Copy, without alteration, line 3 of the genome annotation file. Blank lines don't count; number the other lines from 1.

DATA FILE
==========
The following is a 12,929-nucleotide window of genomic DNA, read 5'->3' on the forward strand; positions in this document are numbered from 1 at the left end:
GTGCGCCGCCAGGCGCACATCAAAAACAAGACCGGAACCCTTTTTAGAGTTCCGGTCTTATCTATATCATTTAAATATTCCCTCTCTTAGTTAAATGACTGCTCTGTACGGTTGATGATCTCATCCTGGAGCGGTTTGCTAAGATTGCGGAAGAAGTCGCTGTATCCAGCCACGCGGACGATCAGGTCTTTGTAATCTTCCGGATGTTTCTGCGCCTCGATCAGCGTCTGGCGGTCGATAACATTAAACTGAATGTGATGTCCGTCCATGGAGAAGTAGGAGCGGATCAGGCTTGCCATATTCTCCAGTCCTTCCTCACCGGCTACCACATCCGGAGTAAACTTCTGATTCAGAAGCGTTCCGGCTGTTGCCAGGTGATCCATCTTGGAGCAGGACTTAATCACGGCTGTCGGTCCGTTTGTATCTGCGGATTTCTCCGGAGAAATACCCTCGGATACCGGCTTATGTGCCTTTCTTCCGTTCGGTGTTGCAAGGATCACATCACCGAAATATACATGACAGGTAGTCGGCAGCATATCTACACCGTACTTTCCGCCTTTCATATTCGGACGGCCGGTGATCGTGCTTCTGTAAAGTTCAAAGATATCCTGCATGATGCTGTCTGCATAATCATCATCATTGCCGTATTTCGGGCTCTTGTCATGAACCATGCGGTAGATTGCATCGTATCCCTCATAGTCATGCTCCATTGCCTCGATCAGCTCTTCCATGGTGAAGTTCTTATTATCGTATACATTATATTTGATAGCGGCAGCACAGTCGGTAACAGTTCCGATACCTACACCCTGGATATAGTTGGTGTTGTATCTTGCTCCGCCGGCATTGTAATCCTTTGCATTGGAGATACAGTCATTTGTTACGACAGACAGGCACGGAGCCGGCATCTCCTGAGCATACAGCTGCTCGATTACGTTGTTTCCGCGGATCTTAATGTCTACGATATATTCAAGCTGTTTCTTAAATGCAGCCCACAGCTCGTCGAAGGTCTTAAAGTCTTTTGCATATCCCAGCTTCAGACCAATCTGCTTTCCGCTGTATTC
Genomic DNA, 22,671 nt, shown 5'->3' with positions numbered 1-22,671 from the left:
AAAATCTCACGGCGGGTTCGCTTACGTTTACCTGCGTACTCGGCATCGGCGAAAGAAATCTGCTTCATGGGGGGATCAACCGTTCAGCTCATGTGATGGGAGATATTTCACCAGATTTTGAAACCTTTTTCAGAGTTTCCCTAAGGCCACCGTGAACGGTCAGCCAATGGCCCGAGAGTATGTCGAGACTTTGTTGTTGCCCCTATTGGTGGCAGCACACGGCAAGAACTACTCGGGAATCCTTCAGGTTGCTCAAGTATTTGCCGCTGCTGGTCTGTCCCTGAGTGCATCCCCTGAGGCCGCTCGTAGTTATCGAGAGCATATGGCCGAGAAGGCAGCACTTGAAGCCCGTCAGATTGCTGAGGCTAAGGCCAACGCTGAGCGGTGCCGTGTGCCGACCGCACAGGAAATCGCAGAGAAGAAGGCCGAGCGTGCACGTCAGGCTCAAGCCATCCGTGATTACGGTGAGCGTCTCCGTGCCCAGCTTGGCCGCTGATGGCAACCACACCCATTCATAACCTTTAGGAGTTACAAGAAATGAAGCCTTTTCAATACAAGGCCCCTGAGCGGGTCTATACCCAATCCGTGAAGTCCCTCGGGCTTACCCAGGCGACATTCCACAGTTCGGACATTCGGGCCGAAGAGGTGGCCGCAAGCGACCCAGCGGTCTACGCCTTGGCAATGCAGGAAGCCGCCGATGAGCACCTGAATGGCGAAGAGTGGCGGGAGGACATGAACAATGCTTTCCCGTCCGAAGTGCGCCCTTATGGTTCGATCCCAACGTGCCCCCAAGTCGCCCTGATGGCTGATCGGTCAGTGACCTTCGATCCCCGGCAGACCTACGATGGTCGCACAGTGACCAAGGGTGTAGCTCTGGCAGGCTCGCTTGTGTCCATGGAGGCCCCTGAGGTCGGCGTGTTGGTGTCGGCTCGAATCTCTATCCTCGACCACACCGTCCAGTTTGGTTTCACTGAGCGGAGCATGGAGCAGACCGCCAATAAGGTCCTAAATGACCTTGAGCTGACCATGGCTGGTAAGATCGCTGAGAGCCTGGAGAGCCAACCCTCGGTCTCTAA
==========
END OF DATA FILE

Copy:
Genomic DNA, 22,671 nt, shown 5'->3' with positions numbered 1-22,671 from the left: